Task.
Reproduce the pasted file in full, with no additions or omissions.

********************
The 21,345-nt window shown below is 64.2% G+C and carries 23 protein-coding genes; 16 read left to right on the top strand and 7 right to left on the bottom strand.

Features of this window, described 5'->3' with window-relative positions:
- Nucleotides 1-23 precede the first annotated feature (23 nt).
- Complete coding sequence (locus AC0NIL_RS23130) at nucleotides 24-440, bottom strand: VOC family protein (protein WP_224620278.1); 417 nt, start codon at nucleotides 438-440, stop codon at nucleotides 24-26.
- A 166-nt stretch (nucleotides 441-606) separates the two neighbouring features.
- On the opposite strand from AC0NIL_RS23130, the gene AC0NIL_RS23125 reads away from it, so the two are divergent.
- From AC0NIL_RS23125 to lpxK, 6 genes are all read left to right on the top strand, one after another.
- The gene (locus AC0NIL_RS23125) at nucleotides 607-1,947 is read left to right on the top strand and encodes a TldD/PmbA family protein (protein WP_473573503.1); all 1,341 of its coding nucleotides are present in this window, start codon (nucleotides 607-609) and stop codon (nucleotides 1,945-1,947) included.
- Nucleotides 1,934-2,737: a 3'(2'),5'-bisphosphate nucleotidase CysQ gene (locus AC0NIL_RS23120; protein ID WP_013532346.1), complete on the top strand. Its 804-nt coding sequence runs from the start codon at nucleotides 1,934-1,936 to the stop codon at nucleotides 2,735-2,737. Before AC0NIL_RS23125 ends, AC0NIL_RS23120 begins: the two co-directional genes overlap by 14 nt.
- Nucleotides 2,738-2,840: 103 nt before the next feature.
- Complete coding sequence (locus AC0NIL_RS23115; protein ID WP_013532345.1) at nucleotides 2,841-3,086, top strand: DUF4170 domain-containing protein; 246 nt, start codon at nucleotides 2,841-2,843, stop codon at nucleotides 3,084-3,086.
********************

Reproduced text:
The 21,345-nt window shown below is 64.2% G+C and carries 23 protein-coding genes; 16 read left to right on the top strand and 7 right to left on the bottom strand.

Features of this window, described 5'->3' with window-relative positions:
- Nucleotides 1-23 precede the first annotated feature (23 nt).
- Complete coding sequence (locus AC0NIL_RS23130) at nucleotides 24-440, bottom strand: VOC family protein (protein WP_224620278.1); 417 nt, start codon at nucleotides 438-440, stop codon at nucleotides 24-26.
- A 166-nt stretch (nucleotides 441-606) separates the two neighbouring features.
- On the opposite strand from AC0NIL_RS23130, the gene AC0NIL_RS23125 reads away from it, so the two are divergent.
- From AC0NIL_RS23125 to lpxK, 6 genes are all read left to right on the top strand, one after another.
- The gene (locus AC0NIL_RS23125) at nucleotides 607-1,947 is read left to right on the top strand and encodes a TldD/PmbA family protein (protein WP_473573503.1); all 1,341 of its coding nucleotides are present in this window, start codon (nucleotides 607-609) and stop codon (nucleotides 1,945-1,947) included.
- Nucleotides 1,934-2,737: a 3'(2'),5'-bisphosphate nucleotidase CysQ gene (locus AC0NIL_RS23120; protein ID WP_013532346.1), complete on the top strand. Its 804-nt coding sequence runs from the start codon at nucleotides 1,934-1,936 to the stop codon at nucleotides 2,735-2,737. Before AC0NIL_RS23125 ends, AC0NIL_RS23120 begins: the two co-directional genes overlap by 14 nt.
- Nucleotides 2,738-2,840: 103 nt before the next feature.
- Complete coding sequence (locus AC0NIL_RS23115; protein ID WP_013532345.1) at nucleotides 2,841-3,086, top strand: DUF4170 domain-containing protein; 246 nt, start codon at nucleotides 2,841-2,843, stop codon at nucleotides 3,084-3,086.